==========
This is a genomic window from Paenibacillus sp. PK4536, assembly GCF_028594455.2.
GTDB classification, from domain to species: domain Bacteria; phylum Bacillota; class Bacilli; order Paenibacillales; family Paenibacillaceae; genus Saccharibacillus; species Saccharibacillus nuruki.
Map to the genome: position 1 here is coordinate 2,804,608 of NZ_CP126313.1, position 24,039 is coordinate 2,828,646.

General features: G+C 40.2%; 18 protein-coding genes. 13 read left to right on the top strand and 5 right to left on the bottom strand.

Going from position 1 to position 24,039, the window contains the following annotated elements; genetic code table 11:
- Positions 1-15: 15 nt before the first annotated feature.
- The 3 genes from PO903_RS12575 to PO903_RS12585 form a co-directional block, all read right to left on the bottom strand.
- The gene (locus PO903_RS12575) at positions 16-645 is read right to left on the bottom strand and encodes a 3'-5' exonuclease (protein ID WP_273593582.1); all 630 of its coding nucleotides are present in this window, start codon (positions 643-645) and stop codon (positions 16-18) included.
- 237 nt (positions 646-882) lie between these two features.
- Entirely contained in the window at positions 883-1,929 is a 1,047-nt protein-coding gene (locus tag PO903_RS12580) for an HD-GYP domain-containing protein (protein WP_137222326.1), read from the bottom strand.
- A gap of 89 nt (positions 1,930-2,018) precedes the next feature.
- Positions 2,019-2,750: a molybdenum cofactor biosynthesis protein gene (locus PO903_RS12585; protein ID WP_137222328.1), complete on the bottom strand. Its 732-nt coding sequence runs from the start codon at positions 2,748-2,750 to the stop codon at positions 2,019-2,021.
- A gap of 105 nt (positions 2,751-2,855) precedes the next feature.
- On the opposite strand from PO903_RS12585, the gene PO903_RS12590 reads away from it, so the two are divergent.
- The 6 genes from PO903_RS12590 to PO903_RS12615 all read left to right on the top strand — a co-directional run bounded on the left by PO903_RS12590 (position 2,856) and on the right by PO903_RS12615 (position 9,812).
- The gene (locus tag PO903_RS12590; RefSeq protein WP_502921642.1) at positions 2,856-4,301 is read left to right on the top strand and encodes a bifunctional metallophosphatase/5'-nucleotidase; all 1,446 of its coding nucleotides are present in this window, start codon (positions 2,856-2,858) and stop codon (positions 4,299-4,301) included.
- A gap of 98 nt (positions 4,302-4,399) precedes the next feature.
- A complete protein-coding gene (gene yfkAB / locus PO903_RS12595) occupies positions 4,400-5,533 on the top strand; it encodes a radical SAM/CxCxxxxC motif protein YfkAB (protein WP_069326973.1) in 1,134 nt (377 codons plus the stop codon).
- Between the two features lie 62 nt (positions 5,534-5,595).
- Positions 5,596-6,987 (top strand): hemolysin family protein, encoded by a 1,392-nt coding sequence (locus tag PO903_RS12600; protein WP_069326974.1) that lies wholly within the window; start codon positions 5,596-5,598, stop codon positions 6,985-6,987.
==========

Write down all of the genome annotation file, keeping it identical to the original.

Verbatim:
This is a genomic window from Paenibacillus sp. PK4536, assembly GCF_028594455.2.
GTDB classification, from domain to species: domain Bacteria; phylum Bacillota; class Bacilli; order Paenibacillales; family Paenibacillaceae; genus Saccharibacillus; species Saccharibacillus nuruki.
Map to the genome: position 1 here is coordinate 2,804,608 of NZ_CP126313.1, position 24,039 is coordinate 2,828,646.

General features: G+C 40.2%; 18 protein-coding genes. 13 read left to right on the top strand and 5 right to left on the bottom strand.

Going from position 1 to position 24,039, the window contains the following annotated elements; genetic code table 11:
- Positions 1-15: 15 nt before the first annotated feature.
- The 3 genes from PO903_RS12575 to PO903_RS12585 form a co-directional block, all read right to left on the bottom strand.
- The gene (locus PO903_RS12575) at positions 16-645 is read right to left on the bottom strand and encodes a 3'-5' exonuclease (protein ID WP_273593582.1); all 630 of its coding nucleotides are present in this window, start codon (positions 643-645) and stop codon (positions 16-18) included.
- 237 nt (positions 646-882) lie between these two features.
- Entirely contained in the window at positions 883-1,929 is a 1,047-nt protein-coding gene (locus tag PO903_RS12580) for an HD-GYP domain-containing protein (protein WP_137222326.1), read from the bottom strand.
- A gap of 89 nt (positions 1,930-2,018) precedes the next feature.
- Positions 2,019-2,750: a molybdenum cofactor biosynthesis protein gene (locus PO903_RS12585; protein ID WP_137222328.1), complete on the bottom strand. Its 732-nt coding sequence runs from the start codon at positions 2,748-2,750 to the stop codon at positions 2,019-2,021.
- A gap of 105 nt (positions 2,751-2,855) precedes the next feature.
- On the opposite strand from PO903_RS12585, the gene PO903_RS12590 reads away from it, so the two are divergent.
- The 6 genes from PO903_RS12590 to PO903_RS12615 all read left to right on the top strand — a co-directional run bounded on the left by PO903_RS12590 (position 2,856) and on the right by PO903_RS12615 (position 9,812).
- The gene (locus tag PO903_RS12590; RefSeq protein WP_502921642.1) at positions 2,856-4,301 is read left to right on the top strand and encodes a bifunctional metallophosphatase/5'-nucleotidase; all 1,446 of its coding nucleotides are present in this window, start codon (positions 2,856-2,858) and stop codon (positions 4,299-4,301) included.
- A gap of 98 nt (positions 4,302-4,399) precedes the next feature.
- A complete protein-coding gene (gene yfkAB / locus PO903_RS12595) occupies positions 4,400-5,533 on the top strand; it encodes a radical SAM/CxCxxxxC motif protein YfkAB (protein WP_069326973.1) in 1,134 nt (377 codons plus the stop codon).
- Between the two features lie 62 nt (positions 5,534-5,595).
- Positions 5,596-6,987 (top strand): hemolysin family protein, encoded by a 1,392-nt coding sequence (locus tag PO903_RS12600; protein WP_069326974.1) that lies wholly within the window; start codon positions 5,596-5,598, stop codon positions 6,985-6,987.